City withholds community garden permits amid 16,000 vacant lots
By Donn Esmonde
If she keeps it up, they might slap the cuffs on her. I can see it now—Nettie Anderson, outlaw gardener. Dirt on her hands. A summons in her mailbox.
That is just the image this city needs: An 83-year-old grandmother with a rap sheet. The longtime community activist may get nailed with a trespassing violation for trying to spruce up her street. Standing with her is a legion of other citizen- gardeners who are trying to make Buffalo better, if only the mayor would let them.
City Hall has a nasty habit of making life tough for people who are trying to help themselves — and the city. Even so, count this absurdity among Byron Brown’s Greatest Mis-hits.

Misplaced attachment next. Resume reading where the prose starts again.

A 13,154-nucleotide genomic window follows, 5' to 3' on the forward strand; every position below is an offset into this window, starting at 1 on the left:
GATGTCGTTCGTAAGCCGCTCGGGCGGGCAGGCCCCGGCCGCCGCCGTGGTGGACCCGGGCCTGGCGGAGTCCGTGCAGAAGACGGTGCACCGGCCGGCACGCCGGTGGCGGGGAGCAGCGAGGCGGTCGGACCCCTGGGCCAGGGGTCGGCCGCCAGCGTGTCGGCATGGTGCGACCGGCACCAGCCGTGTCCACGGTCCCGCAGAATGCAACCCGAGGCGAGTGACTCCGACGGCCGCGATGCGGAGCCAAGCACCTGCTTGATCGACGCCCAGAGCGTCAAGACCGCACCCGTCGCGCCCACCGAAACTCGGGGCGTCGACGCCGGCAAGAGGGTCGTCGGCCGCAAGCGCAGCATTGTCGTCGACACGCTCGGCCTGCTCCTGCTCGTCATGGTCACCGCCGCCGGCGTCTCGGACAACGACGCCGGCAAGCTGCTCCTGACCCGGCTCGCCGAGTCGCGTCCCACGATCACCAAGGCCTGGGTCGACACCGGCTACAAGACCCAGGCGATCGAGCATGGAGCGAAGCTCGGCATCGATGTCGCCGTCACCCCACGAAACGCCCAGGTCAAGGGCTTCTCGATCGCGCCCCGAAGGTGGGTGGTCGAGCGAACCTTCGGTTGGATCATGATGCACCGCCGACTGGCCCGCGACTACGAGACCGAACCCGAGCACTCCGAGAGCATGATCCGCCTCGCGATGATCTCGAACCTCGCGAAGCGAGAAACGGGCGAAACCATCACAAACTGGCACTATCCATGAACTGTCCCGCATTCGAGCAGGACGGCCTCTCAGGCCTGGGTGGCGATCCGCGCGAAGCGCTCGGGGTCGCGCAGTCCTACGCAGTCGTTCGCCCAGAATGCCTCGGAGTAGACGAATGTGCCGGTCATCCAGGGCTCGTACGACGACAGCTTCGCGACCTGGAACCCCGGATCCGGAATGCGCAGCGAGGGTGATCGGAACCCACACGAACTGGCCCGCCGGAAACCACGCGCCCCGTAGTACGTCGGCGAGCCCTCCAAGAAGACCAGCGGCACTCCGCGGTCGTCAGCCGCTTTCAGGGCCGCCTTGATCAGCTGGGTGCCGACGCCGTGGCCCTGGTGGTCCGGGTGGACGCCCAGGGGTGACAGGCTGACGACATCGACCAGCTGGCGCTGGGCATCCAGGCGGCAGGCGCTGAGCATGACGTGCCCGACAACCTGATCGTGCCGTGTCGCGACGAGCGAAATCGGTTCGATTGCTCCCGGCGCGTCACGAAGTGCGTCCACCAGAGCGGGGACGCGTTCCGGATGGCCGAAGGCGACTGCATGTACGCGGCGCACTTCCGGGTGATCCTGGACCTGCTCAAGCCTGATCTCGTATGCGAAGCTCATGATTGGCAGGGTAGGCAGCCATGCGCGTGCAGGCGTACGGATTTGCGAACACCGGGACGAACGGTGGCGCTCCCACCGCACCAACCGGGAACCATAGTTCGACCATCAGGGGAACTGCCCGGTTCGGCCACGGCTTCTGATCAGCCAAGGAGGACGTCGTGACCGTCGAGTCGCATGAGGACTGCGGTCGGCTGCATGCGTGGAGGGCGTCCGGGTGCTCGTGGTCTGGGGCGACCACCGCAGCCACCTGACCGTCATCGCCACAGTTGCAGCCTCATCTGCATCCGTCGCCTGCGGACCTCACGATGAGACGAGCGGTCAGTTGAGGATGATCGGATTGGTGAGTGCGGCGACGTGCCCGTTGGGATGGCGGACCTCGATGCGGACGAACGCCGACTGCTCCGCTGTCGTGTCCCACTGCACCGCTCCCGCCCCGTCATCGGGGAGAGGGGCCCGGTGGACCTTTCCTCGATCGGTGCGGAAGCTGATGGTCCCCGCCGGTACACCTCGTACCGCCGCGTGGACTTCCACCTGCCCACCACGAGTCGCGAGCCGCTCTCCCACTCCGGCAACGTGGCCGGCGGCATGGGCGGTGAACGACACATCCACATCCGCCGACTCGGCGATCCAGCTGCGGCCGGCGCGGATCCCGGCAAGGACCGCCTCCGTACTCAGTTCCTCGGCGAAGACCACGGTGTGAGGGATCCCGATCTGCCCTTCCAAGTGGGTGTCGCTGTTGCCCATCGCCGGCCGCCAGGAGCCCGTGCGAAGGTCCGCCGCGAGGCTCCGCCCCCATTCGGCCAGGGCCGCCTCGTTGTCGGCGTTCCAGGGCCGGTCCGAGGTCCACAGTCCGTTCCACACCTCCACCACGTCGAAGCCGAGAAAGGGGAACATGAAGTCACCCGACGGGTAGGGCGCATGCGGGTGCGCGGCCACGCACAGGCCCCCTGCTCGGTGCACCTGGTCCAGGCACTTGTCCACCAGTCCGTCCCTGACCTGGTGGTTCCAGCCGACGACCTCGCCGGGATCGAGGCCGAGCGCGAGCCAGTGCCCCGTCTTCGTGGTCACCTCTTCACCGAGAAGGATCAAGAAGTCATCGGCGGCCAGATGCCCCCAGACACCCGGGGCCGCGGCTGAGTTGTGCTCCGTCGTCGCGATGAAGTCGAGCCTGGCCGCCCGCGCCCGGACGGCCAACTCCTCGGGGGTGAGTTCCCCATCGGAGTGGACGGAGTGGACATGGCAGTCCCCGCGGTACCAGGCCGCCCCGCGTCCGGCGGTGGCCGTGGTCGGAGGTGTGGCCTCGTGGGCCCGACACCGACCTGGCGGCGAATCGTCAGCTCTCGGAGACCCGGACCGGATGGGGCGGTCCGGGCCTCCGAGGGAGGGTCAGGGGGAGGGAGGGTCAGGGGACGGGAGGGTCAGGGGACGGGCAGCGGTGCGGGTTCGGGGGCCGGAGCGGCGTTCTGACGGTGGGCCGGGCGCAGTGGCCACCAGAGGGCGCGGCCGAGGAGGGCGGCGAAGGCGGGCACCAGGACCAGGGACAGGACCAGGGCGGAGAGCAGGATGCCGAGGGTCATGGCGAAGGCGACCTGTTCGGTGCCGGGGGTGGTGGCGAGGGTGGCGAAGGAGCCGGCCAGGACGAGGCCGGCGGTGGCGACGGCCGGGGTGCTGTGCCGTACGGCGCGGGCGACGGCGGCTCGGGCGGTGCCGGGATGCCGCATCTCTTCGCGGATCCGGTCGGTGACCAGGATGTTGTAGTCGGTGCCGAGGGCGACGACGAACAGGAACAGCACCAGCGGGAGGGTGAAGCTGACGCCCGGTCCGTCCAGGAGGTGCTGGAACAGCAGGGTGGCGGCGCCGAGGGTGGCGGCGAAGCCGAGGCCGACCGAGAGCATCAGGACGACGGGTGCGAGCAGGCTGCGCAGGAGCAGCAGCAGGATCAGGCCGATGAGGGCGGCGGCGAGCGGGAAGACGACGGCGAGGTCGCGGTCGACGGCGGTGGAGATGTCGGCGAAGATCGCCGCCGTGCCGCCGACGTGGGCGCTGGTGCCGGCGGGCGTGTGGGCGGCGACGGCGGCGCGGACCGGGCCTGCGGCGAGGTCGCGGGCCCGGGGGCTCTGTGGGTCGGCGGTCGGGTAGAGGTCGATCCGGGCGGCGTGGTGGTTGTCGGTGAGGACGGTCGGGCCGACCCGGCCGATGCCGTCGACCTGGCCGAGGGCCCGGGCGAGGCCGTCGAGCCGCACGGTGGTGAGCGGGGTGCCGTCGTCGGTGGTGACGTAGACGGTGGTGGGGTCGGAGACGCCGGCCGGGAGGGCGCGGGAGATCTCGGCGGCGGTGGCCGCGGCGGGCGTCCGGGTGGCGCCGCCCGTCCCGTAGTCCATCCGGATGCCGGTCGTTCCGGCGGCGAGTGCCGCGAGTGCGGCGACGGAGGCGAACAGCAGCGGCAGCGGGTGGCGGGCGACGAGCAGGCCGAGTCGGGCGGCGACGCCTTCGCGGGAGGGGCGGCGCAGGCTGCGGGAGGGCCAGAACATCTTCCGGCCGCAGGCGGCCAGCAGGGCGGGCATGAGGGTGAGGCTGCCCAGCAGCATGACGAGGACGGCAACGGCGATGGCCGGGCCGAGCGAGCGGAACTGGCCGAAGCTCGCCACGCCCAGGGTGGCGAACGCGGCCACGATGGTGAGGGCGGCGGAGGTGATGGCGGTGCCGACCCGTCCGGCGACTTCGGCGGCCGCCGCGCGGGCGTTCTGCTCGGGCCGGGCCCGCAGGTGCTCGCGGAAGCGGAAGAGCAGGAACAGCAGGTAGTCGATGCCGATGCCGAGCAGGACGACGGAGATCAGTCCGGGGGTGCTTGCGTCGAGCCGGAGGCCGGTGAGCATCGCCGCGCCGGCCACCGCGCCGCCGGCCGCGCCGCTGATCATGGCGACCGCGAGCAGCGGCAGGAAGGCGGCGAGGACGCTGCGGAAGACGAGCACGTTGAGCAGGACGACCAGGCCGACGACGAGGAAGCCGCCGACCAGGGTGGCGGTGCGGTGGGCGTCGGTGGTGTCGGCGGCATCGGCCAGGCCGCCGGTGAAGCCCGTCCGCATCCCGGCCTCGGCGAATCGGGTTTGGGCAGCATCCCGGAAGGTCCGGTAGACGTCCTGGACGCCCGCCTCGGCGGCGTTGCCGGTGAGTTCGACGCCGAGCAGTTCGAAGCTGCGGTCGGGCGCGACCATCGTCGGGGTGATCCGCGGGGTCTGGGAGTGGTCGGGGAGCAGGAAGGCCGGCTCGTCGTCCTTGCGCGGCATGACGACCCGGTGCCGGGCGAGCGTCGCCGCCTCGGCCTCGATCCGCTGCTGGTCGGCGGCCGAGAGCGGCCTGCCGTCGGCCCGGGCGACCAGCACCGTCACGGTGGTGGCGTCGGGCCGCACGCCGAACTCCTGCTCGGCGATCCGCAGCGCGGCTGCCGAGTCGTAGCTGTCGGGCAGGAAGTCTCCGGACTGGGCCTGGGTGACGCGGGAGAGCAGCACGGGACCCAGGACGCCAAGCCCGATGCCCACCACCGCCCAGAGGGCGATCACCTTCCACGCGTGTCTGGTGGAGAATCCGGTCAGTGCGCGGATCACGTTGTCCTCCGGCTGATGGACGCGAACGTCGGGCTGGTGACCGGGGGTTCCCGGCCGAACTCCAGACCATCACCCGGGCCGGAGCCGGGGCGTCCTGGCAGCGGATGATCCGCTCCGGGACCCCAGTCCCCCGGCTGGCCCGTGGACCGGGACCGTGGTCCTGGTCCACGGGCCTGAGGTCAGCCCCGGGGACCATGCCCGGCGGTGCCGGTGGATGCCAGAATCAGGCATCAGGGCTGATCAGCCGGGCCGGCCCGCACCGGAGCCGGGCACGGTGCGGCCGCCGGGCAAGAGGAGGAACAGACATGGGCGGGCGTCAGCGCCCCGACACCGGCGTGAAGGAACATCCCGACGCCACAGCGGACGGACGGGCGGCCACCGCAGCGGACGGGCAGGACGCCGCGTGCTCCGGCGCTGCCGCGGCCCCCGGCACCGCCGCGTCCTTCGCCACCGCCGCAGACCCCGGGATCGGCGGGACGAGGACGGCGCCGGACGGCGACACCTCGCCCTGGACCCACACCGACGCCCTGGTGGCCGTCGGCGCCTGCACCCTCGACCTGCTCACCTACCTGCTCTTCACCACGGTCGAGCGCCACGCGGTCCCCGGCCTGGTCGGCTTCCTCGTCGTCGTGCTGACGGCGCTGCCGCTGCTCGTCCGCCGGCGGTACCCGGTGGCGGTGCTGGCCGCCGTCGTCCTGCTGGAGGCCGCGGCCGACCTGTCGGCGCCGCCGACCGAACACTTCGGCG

The city has 16,000 vacant lots and no idea what to do with them. Folks on battered streets got tired of staring at scrub brush. They pulled out weeds and jacked up property values by putting in gardens. Lending a hand is Grassroots Gardens, a nonprofit group that donates plants and — amazingly — put up $1 million to legally cover the city’s back. All that the city’s chief planner, who takes marching orders from the mayor, has to do is sign off on the gift of citizens’ sweat.
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